This week’s post comes from Issue 9 contributor Adrianna Kalfopoulou. Adrianne has had her work appear in print and online journals including Hotel Amerika, World Literature Today, ROOM magazine, The Broome Street Review, Web Del Sol, VPR (Valparaiso Poetry Review) and Fogged Clarity. She lives and teaches in Athens Greece, and is on the faculty of the creative writing program at NYU. Her most recent book publication is Passion Maps (Red Hen Press), a poetry collection.
I recently attended the EAAS (European Association of American Studies) conference in Izmir (or Smyrna, to the Greeks). I love these large gatherings of writers and thinkers which provide opportunities for sudden influxes of ideas and energy. The conference, hosted every two years in a European city, seemed atypical and enriched by the fact that we were in Izmir, not-quite Europe, or more precisely Anatolia that bridges East and West. This city and its bay was potent with resonance, as much for its location as for the conference theme — “The Health of the Nation” (March 30-April 2, 2012) at Ege University. Discussions of the health of the nation, or nations, in this particular part of the world took on particular immediacy. What constitutes “health,” ironically, found papers focused on the various symptoms of disease, and dis-ease, beginning with the opening keynote lecture given by Ayşe Lahur Kirtunç who spoke of Turkey today and focused on discourses of fear. From the media’s ongoing barrage of catastrophe documentation to dystopias of vulnerability and anxiety, Kirtunç’s talk was a brave mapping of the various threats to our physical and psychic wellbeing. While, in her words, “we have devised technologies to listen to chipmunks, dolphins, whales…we still have difficulty listening to each other.”
The effort to really listen to one another, as she described it, undermines the polarization of ideologies as much as the reductionist ways we view “Otherness;” it was a theme that wove through many of the conference presentations. “Fear is a powerful emotional tool which helps escalate conflict” Kirtunç said, it has us “falling into the trenches of prejudice….” Marc Priewe, from the University of Portsdam, Germany, gave a talk titled “Of Words and Wounds: Textualizing Illness in Colonial America” that spoke to a not dissimilar theme in his discussion of the smallpox pandemic in Puritan America. He spoke of Native American kinship networks that were destroyed by the introduction of the European disease and incited a cultural battle that ensued between “native healing rituals… and the Puritans’ providential views” which rationalized that the disease was God’s way showing the settlers that that God, in John Winthrop’s words, had “decreased them with our increase.” Though implicated in the disease-ridden Indians’ pandemic, the settlers reinforced the disparities and differences between themselves and the natives as a means of justifying their colonizing project. It seems so much easier to fall prey to what Kirtunç called “political demonology” – maybe there’s always been the need to “create a monster” as an excuse to slay it, but whose monster is it in the end – and how much more giddy and Odyssean to find in those others, or Others, not just the Cyclops, but Arete (Queen of Phaeacia in The Odyssey, and in Greek, “virtue”). Literature gives us the opportunity for the kinds of listening that makes for bonds rather than monsters. And Kirtunç’s talk ended on that note, with a tribute to contemporary Turkish artists, cartoonists, actors, and writers among whom was Turkey’s controversial Nobel Laureate Orphan Pamuk which she pointedly said she was not going to talk about because “I have a very old mother, and an idiosyncratic cat I need to take care of….”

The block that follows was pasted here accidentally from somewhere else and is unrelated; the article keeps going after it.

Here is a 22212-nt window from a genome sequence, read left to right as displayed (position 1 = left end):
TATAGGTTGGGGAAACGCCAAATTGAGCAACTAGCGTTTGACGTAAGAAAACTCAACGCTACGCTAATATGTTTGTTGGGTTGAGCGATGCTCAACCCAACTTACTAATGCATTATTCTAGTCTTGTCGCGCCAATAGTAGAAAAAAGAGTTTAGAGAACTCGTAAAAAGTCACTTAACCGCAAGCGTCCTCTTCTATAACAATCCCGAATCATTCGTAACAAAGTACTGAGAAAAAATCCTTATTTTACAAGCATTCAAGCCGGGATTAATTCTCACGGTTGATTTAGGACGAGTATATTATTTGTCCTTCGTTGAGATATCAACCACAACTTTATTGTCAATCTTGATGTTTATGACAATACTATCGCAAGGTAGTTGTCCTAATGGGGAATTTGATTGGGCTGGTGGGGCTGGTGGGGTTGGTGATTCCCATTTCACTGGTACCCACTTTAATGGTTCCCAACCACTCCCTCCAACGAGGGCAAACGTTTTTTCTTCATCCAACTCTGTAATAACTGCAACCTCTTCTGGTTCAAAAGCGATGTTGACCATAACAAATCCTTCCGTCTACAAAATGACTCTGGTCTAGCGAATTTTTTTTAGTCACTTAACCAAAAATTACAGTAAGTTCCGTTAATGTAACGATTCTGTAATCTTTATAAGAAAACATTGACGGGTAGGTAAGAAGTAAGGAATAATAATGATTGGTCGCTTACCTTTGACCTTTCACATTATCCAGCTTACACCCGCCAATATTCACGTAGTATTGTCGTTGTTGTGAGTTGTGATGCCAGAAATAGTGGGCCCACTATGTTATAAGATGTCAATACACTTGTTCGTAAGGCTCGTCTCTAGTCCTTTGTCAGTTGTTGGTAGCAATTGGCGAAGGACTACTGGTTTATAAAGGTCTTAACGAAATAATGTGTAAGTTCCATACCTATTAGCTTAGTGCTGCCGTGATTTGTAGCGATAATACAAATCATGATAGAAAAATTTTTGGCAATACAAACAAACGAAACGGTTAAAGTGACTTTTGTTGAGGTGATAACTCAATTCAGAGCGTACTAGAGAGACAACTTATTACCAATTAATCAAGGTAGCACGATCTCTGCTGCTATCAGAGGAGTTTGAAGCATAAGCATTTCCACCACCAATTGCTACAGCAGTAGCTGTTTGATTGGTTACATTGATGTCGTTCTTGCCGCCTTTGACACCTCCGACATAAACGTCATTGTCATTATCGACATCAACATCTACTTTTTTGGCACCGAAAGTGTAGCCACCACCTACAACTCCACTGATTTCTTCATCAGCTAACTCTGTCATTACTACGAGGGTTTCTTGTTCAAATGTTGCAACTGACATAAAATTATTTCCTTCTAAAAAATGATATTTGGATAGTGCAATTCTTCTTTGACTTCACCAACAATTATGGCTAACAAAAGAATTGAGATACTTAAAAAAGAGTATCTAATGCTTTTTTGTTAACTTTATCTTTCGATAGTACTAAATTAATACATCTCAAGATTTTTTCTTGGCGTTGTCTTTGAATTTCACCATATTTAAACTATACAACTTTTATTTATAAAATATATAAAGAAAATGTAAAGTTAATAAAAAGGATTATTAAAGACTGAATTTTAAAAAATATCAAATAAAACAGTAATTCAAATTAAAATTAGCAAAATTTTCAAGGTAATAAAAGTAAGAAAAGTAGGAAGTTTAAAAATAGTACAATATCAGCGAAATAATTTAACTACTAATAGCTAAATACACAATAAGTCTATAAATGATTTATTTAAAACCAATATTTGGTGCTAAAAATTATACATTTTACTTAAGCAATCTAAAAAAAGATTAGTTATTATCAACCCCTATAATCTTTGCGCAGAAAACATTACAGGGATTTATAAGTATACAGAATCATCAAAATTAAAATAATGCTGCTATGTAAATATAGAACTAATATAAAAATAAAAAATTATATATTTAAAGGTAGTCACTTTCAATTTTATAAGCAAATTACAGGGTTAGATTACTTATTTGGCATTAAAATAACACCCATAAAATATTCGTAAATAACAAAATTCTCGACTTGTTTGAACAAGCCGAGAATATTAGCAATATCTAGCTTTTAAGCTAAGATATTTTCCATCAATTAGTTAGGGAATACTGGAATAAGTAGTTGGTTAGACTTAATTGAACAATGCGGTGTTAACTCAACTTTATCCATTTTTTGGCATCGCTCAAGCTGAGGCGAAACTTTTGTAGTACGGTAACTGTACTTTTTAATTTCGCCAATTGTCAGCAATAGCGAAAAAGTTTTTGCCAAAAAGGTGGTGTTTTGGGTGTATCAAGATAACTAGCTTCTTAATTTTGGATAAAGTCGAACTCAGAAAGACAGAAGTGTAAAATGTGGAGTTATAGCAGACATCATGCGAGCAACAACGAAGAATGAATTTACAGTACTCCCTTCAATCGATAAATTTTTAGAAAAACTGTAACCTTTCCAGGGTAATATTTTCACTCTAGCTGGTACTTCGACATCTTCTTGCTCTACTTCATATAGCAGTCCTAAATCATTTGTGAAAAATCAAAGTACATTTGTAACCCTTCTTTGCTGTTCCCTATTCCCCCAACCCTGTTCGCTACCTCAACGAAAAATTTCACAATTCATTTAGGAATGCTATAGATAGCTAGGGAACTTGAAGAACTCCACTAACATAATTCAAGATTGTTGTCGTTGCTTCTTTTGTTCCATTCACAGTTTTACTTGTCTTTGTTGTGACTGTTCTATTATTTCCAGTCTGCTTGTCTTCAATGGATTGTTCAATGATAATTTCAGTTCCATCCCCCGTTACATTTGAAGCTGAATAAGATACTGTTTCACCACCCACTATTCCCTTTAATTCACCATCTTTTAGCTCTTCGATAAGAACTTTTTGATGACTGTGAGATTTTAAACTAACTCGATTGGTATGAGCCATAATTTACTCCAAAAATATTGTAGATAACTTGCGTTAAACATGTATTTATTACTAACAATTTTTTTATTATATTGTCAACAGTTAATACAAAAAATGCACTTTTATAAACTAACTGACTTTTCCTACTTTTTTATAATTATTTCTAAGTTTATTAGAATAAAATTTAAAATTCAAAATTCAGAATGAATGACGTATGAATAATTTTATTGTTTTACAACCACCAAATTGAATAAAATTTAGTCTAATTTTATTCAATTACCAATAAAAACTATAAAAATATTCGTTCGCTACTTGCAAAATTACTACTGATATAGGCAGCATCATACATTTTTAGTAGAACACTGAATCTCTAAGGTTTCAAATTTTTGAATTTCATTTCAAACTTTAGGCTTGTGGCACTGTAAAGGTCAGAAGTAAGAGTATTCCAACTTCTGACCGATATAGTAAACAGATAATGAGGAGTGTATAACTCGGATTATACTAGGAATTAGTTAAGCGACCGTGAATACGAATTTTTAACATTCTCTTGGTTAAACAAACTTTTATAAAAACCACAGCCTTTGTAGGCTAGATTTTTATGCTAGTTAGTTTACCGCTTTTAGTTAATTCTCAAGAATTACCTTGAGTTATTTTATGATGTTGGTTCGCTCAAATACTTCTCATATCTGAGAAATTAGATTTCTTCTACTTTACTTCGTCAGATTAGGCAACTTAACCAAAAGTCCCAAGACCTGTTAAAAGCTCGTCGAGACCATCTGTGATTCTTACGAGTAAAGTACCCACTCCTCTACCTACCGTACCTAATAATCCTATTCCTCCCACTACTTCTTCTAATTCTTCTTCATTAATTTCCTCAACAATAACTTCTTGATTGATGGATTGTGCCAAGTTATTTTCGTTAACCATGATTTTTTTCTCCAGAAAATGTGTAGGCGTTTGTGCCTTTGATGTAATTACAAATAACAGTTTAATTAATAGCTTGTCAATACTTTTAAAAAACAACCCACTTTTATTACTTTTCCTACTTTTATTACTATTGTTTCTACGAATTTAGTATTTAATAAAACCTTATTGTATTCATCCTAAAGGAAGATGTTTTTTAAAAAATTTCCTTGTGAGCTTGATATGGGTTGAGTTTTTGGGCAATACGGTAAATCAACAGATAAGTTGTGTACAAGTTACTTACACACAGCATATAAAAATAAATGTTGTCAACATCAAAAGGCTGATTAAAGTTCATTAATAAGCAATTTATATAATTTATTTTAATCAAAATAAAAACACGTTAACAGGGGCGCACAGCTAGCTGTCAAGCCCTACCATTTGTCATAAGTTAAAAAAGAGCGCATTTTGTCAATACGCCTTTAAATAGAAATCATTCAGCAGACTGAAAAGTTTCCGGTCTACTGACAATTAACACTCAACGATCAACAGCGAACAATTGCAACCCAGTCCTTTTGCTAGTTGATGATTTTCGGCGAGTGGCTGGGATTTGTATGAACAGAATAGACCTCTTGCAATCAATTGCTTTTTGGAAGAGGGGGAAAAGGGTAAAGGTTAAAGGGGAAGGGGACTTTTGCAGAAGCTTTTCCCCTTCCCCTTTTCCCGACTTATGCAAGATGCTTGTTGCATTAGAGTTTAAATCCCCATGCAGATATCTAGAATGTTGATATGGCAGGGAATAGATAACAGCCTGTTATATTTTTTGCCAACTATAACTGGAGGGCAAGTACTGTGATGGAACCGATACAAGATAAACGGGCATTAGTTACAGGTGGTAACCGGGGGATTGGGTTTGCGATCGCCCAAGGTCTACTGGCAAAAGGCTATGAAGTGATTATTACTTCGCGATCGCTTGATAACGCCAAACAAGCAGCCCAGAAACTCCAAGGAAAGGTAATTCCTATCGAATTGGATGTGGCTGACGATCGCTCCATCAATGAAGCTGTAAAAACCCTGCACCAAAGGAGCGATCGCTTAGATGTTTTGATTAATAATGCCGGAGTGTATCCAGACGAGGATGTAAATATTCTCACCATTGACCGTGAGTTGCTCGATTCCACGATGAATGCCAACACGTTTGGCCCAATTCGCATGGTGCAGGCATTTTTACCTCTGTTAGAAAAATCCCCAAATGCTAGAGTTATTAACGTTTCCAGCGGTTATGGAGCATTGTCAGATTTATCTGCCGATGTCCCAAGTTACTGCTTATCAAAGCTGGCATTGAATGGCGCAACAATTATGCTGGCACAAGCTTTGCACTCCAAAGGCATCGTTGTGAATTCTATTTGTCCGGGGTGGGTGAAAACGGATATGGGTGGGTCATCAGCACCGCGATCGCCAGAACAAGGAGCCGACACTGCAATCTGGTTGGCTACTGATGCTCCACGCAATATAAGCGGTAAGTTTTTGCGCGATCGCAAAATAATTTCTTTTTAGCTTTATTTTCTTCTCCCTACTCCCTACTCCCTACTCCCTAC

I found myself, too, oddly careful of my spoken Greek, after all this was Smyrna, the town and population that burned in 1922 when Kemalist troops massacred the indigenous Greek population. It is a traumatic chapter in 20th century Greek history, one still referred to as the “Smyrna Catastrophe.” But the story like so much history is complicated. One of my daughter’s college roommates in the U.S. is from Turkey, and her parents insisted I visit them while I was visiting. On the last day of the conference they drove me to their coastal town outside the city. It was another surprise, as there in “Urla” was the Greek poet and Nobel Laureate George Seferis’ house. He was born there in 1900. There was a plaque and the Turkish and Greek flags above the entrance. In his book Mythistorema (“story” in Greek) the speaker addresses an angel, and in section 7 of the poem titled “South Wind,” he tells us:
After the bitter bread of exile,
at night if we remain in front of the white walls,
your voice approaches us like the hope of fire;
and again this wind hones
a razor against our nerves.
Each of us writes you the same thing
and each falls silent in the other’s presence,
watching, each of us, the same world separately
George Seferis, The Collected Poems (Princeton UP, 1967)
Translated by Edmund Keeley & Phillip Sherrard